"When nonviolence begins halfway through the war with the aggressor calling time out, it exposes itself as a ruse." Baltimore.
On James Salter, whose works are " hewn from the same stone: the fretfulness that stalks us even in the moments when we should be most content." (Currently reading the dreamlike A Sport and a Pastime.)
Embracing a life of solitude in a mountain town.
"Three or four times I went away to teach, but usually M. would come with me, and we simply made our home, temporarily, somewhere else. And, while I always loved the stillness I found in the fields and the woods, our house was a different thing, and I loved that too. We were talkers -- about our work, our pasts, our friends, our ideas ordinary and far-fetched. We would often wake before there was light in the sky and make coffee and let our minds rattle our tongues. We would end in exhaustion and elation. Not many nights or early mornings later, we would do the same. It was a forty-year conversation." Mary Oliver writes of her longtime partner, photographer Molly Malone Cook, and their life together.
"Listen, my wary one, it's far too late to unlove each other." Misgivings.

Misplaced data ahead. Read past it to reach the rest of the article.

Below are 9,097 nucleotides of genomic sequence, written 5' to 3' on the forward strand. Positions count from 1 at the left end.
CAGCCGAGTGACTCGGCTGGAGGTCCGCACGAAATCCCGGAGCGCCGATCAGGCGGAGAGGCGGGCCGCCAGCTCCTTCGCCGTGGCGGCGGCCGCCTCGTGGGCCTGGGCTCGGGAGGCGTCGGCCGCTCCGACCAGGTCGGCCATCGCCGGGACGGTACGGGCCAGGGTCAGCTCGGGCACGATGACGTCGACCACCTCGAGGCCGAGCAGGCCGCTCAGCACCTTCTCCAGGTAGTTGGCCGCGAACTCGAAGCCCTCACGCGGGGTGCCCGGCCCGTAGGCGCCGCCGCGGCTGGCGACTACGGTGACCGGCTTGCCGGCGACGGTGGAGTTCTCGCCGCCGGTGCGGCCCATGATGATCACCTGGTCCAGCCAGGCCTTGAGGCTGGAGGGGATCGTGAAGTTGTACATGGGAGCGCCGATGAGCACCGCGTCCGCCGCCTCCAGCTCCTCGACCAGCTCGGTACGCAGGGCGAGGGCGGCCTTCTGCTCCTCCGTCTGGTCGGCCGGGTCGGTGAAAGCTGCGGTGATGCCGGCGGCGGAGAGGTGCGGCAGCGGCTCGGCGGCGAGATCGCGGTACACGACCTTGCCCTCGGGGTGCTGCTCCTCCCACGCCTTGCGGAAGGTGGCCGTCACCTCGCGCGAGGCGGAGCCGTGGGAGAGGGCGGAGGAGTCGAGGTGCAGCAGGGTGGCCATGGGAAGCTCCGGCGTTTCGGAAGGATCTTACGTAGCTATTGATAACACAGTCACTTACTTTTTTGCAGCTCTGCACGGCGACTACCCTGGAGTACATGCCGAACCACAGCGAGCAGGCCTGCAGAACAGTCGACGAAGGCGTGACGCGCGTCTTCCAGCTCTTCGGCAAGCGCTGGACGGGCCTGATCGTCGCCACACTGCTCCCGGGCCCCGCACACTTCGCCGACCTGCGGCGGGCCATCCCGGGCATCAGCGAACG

Alexander Chee on drag.
"The fact is that these are not my children; they are figures on silvery paper slivered out of time. They represent my children at a fraction of a second on one particular afternoon with infinite variables of light, expression, posture, muscle tension, mood, wind and shade. These are not my children at all; these are children in a photograph." Sally Mann's exposure, via Jessica Stanley.
Chasing Yeats / Building the man I am / Molly Lambert on Mad Men / Good intentions / Remembering Dave Goldberg / NYC subway style / Enjoying the Lit Up podcast / Richard Scarry's LA / A beautiful Florida home / Really looking forward to The Folded Clock / A keeping society / Also looking forward to Spinster / and Krakauer's take on Missoula.
"Faced with the knowledge that nothing we say, no matter how trivial or silly, will ever be completely erased, we find it hard to take the risks that togetherness entails. But perhaps, as lonely people often are, I am being too negative, too paranoid. Perhaps we are capable of adapting, of finding intimacy in this landscape of unprecedented exposure. What I want to know is where we are headed. What is this sense of perpetual scrutiny doing to our ability to connect?"
"When I began seriously reading Joan Didion, in my early twenties, my response was less 'this is amazing' than 'this is allowed?' As is the case with many young writers, early encounters with Didion felt to me like a revelation, a shocking and delightful window into what it meant to forge an intimacy with one's readers while remaining duly mysterious." Meghan Daum on Joan Didion.